Once a fixture at Radio City Music Hall, the NFL draft has been an even bigger hit since it took to the road.
When NFL Commissioner Roger Goodell steps to the podium on the giant stage in front of Union Station in Kansas City, Missouri, and announces the No. 1 pick on Thursday night, it’ll be ninth draft since it left New York — and it’s becoming a major boon for the league, teams and host cities.
“It’s the second-biggest thing that we do and it’s smack dab in the heart of our ‘offseason.’ There is no offseason,” said Peter O’Reilly, the NFL’s executive vice president, club business, major events and international. “And that’s a testament to our fans and they’re the ones who made the draft so much bigger and more special.”
The NFL draft was in New York from 1965 to 2014. Radio City Music Hall, which hosted the draft nine times, saw the Rockettes’ spring spectacular push the NFL draft into May in 2014. The league decided it wouldn’t be kicked around again in 2015, so it moved the draft to Chicago for two years and saw tremendous results.
Philadelphia hosted the draft at the Art Museum in 2017, and Jerry’s Palace in Dallas (aka AT&T Stadium) became the first stadium site in 2018. Nashville and its honky tonks on Broadway drew a record crowd of 600,000 people over three days in 2019.
After COVID-19 postponed the 2020 draft, Cleveland had its turn to shine in 2021 and the party was on in Las Vegas in 2022. Next year, it’ll be in Detroit, and the 2025 location will be decided at the league’s spring meetings in May.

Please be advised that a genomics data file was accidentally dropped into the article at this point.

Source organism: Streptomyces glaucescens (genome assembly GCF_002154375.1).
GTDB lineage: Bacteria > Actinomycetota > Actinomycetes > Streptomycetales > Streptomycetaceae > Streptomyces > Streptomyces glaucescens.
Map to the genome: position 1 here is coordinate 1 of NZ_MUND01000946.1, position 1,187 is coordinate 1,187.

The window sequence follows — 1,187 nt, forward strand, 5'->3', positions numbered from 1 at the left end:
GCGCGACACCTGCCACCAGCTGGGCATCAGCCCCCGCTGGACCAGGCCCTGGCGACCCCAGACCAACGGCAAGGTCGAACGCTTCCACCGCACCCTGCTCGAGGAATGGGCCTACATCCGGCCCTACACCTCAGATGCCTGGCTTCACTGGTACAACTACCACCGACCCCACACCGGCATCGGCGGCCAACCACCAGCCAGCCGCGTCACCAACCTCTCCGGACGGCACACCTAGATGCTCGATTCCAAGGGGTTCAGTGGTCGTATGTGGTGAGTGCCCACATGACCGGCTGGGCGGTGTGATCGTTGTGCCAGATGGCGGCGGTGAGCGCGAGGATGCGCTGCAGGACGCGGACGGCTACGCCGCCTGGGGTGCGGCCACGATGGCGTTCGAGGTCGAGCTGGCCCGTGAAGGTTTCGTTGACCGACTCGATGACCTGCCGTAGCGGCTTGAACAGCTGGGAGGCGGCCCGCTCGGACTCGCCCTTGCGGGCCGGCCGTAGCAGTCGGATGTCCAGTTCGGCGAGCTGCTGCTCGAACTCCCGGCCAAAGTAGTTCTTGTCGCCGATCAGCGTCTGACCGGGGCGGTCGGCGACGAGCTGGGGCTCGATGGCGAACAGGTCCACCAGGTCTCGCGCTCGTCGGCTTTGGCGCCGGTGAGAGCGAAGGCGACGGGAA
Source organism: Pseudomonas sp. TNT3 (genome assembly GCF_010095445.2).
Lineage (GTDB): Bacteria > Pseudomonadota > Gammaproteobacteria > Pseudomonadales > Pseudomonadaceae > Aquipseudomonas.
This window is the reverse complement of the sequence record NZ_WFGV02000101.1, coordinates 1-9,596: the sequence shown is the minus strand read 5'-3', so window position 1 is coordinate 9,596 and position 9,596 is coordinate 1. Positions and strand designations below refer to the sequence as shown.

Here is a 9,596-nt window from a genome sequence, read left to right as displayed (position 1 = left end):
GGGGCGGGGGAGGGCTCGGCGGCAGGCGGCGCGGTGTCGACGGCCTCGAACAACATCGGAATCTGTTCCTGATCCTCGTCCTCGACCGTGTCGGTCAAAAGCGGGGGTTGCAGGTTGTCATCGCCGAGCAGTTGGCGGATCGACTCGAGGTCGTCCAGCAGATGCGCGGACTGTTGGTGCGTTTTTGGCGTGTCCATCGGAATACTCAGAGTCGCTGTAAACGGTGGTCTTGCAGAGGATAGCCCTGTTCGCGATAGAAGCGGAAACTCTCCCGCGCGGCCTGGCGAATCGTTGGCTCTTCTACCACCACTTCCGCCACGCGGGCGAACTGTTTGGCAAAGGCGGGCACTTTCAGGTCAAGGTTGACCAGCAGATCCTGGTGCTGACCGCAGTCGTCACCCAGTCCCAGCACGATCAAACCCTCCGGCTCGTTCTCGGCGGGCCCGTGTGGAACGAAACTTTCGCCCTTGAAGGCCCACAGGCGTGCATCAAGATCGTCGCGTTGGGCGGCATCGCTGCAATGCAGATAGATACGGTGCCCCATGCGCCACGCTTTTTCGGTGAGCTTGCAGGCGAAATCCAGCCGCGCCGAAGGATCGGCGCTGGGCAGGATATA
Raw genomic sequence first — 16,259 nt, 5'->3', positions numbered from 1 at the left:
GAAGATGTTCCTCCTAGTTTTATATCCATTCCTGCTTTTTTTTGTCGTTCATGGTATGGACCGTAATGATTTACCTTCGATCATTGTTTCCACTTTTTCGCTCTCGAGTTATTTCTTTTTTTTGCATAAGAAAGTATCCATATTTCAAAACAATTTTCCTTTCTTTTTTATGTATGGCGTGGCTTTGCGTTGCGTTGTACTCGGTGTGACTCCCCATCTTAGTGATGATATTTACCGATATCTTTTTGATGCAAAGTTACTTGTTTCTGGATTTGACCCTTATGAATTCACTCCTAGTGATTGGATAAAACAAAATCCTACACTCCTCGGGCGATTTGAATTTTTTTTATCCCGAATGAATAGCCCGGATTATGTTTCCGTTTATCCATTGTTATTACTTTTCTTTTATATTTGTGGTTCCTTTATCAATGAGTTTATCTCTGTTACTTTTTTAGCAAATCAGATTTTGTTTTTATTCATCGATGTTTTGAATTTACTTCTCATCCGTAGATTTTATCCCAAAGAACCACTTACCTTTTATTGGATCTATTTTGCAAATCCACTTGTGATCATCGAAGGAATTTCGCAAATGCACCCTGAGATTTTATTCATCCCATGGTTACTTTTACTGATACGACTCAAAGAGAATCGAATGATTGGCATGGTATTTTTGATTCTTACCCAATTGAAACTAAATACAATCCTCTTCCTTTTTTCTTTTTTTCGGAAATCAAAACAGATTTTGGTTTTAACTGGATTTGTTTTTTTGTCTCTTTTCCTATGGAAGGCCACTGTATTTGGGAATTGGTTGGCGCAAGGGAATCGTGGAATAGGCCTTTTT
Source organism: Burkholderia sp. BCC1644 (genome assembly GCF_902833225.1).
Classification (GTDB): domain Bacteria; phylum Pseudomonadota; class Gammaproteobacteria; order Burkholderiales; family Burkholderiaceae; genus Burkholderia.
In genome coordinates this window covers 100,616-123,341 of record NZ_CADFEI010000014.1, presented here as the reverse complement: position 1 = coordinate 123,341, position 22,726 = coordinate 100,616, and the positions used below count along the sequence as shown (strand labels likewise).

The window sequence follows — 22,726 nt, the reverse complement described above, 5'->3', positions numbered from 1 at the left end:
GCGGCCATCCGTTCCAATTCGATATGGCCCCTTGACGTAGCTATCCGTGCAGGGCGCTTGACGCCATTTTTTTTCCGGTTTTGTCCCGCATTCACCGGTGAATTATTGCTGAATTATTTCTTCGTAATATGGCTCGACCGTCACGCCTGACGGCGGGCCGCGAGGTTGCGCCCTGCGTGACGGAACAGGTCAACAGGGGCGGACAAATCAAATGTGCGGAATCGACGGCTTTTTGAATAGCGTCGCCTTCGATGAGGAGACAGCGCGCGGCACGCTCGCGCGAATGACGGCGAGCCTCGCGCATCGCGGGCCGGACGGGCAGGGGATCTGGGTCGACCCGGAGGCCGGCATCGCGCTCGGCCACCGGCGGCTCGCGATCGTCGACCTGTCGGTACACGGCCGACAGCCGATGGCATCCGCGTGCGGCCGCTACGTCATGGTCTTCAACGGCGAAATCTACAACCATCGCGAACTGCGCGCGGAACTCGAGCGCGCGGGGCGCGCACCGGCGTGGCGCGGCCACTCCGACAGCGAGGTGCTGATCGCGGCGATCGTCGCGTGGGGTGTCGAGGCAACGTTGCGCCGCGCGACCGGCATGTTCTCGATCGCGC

“We’re most proud of the fact that we’ve been able to reach a lot more fans in different parts of the country, in many markets that have that aren’t necessarily going to host a Super Bowl,” O’Reilly said. “That opportunity to reach more fans and create this, without overstating it, this pilgrimage of fans, you see it every year.”
O’Reilly also said that the drafts aren’t “formulaic. You kind of start fresh every year because you get a new canvas and a new city.”
The league uses iconic local settings and fan festivals in each city to enhance the draft’s profile and boost the size of the crowds. There will be plenty of Kansas City’s signature barbecue available — from food trucks — for people who come to the NFL draft and fan events being held at Union Station and the National WWI Museum and Memorial.
The Chiefs just celebrated another Super Bowl victory with a championship parade two months ago and now red-and-clad fans will be joined by thousands of people from all over for a three-day extravaganza.
“I’m excited for the city,” Chiefs coach Andy Reid said. “Obviously, all these people that are coming in for this are excited to be in Kansas City. You better get the barbecue fired up and ready to go because we’ll have a lot of folks here.”
The first draft was held in a hotel in Philadelphia over two days in February 1936 after Eagles owner Bert Bell convinced the league’s other eight owners that teams should select players from college in reverse order of finish rather than sign them as free agents.
Eighty-one players were selected in the first one. Compare that to a record of 487 players chosen in 1976, when the draft was 17 rounds. Four years later, ESPN started broadcasting the draft.
It’s down to seven rounds now and has been spread over three days since moving into prime-time in 2010.
By ROB MAADDI, AP Pro Football Writer